2. Bargained-for Exchange: There must be a mutual exchange between the parties. Each party must give and receive something of value.
  3. Legality: The consideration must be lawful. An agreement based on illegal consideration is void.

“And Other Good and Valuable Consideration”

The phrase “and other good and valuable consideration” typically appears in formal agreements and legal documents. It serves as a catch-all term intended to cover any consideration that might not be explicitly listed in the contract.

Legal Interpretations

  1. Broad Coverage: Including “and other good and valuable consideration” ensures that all conceivable forms of consideration are covered. This can include money, goods, services, promises, and other benefits or detriments.
  2. Flexibility: By using this phrase, parties to a contract can avoid disputes over whether specific types of consideration were intended to be included. It provides flexibility and reduces the risk of a contract being voided due to a lack of clearly defined consideration.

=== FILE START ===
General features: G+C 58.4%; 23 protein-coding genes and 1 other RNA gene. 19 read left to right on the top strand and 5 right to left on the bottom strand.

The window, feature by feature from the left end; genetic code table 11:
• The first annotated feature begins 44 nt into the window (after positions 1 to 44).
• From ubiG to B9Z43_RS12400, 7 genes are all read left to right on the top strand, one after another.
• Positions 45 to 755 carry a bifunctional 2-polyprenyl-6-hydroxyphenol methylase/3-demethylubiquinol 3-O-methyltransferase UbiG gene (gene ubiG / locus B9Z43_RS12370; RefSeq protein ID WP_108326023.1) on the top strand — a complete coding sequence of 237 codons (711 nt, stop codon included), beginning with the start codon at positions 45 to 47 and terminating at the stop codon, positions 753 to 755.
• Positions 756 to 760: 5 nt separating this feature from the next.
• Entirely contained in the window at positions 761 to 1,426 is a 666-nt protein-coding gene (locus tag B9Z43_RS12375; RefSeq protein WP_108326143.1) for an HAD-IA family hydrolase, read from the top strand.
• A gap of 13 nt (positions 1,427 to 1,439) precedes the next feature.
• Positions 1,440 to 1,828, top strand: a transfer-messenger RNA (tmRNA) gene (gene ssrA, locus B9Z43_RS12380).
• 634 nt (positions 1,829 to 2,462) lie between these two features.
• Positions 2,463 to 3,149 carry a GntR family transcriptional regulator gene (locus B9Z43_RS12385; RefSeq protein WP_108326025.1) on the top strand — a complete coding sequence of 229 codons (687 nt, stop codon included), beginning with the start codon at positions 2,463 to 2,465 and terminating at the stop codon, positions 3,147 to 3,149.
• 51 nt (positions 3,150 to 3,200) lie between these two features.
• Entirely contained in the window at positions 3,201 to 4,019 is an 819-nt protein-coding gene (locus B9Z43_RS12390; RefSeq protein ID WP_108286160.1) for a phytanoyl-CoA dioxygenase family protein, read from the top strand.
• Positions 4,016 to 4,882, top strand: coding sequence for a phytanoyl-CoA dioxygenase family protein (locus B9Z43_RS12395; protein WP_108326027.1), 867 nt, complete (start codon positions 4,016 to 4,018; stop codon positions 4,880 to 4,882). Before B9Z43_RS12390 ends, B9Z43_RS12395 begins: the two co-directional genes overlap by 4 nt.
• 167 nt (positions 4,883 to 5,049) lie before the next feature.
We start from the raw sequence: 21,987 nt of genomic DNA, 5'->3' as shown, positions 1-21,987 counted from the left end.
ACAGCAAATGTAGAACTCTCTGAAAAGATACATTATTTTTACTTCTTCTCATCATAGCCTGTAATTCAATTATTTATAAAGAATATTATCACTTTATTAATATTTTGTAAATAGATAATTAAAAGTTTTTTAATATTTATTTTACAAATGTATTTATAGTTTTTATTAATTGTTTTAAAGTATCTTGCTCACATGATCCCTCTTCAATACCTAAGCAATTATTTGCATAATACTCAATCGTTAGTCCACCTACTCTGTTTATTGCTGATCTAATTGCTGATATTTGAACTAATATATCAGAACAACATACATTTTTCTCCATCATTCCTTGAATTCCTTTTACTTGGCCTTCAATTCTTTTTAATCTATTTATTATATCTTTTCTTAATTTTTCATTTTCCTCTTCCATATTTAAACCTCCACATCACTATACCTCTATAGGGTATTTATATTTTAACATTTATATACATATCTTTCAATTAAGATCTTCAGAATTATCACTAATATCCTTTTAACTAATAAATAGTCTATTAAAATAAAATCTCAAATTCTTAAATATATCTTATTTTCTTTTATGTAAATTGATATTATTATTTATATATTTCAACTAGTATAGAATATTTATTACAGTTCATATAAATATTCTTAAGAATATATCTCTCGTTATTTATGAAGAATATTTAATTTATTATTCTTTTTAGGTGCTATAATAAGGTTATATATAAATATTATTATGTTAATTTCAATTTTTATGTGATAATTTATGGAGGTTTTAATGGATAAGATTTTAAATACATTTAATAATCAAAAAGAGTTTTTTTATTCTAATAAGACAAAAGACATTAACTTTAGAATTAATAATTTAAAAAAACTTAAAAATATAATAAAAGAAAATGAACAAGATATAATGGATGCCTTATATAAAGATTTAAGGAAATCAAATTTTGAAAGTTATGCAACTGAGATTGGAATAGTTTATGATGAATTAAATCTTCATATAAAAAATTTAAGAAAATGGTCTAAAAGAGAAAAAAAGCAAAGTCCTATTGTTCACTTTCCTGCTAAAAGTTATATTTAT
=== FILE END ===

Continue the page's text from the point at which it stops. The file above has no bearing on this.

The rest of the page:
3. Judicial Precedents: Courts have often upheld contracts containing this phrase, interpreting it as a comprehensive inclusion of all forms of consideration. Notable cases include Chappell & Co. Ltd. v. Nestlé Co. Ltd. (1960), where the House of Lords recognised even trivial acts as sufficient consideration if they were part of the contractual exchange.

Practical Applications

In practical terms, the use of “and other good and valuable consideration” can be seen across various types of contracts, including: